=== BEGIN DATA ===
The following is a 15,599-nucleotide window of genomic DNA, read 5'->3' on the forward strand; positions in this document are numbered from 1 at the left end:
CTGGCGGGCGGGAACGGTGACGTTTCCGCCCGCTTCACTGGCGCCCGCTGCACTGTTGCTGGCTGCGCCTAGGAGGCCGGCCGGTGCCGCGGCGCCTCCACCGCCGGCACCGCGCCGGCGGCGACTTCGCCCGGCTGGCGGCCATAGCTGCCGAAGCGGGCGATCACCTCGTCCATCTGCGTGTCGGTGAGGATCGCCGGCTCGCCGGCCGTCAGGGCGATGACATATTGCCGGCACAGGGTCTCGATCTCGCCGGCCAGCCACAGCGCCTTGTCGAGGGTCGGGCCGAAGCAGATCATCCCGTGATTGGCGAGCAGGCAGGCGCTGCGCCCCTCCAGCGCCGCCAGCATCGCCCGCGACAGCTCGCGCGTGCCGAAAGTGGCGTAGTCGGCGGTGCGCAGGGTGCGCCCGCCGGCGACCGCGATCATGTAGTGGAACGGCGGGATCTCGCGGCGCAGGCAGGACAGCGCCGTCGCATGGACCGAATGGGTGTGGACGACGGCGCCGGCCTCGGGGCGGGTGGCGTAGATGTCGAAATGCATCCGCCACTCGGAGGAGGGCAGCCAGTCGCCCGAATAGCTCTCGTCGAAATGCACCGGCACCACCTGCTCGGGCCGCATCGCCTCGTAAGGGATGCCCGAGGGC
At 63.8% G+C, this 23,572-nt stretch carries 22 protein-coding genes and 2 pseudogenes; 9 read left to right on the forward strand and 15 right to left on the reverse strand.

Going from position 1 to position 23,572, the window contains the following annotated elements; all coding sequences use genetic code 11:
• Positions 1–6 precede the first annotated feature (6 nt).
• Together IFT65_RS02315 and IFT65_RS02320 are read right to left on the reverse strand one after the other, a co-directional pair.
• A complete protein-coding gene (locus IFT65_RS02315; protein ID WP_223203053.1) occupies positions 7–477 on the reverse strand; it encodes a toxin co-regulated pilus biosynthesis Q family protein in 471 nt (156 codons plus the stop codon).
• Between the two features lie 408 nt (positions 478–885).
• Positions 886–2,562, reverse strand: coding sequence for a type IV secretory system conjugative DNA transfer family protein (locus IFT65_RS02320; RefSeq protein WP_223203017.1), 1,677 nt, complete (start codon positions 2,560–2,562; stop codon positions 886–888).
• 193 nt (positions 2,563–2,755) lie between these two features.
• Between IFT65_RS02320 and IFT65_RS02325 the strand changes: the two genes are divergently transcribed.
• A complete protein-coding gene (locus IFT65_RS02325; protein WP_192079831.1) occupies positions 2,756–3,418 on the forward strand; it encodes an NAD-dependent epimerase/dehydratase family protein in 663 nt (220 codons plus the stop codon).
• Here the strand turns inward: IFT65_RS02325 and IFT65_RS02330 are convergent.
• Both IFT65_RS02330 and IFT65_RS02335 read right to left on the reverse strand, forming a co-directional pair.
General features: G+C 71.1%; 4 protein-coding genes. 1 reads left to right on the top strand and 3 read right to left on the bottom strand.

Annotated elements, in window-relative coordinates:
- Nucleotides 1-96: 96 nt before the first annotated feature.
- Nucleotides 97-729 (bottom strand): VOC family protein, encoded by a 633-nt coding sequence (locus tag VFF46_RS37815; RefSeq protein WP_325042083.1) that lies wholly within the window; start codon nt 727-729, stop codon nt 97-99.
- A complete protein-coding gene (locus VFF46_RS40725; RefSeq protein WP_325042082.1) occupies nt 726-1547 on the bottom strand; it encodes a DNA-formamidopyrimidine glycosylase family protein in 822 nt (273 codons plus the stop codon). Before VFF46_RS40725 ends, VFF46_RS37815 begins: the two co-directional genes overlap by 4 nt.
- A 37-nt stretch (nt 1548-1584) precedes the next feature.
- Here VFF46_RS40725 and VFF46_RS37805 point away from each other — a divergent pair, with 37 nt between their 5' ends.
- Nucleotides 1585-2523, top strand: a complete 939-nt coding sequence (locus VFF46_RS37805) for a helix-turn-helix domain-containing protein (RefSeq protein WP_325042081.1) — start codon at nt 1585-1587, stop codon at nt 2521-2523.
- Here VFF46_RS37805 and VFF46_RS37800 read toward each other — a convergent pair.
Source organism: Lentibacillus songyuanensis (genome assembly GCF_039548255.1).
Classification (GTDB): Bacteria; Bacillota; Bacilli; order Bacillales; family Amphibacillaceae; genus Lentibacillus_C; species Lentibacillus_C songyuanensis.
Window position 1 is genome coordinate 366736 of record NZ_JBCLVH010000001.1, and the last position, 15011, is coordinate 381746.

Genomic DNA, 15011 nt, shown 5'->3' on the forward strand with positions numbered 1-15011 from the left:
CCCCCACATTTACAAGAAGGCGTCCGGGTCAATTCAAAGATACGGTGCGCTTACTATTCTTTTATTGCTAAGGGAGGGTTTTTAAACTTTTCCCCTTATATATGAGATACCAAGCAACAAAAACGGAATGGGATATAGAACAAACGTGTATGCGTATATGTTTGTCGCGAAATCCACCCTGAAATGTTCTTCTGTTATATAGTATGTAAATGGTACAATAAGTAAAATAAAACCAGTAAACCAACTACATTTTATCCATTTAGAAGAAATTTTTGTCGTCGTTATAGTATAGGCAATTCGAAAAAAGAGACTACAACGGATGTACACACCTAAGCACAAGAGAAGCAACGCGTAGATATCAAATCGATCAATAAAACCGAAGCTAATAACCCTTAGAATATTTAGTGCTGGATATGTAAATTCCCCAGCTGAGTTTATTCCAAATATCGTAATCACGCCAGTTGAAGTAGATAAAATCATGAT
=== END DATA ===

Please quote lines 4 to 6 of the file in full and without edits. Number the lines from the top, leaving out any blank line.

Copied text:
Going from position 1 to position 23,572, the window contains the following annotated elements; all coding sequences use genetic code 11:
• Positions 1–6 precede the first annotated feature (6 nt).
• Together IFT65_RS02315 and IFT65_RS02320 are read right to left on the reverse strand one after the other, a co-directional pair.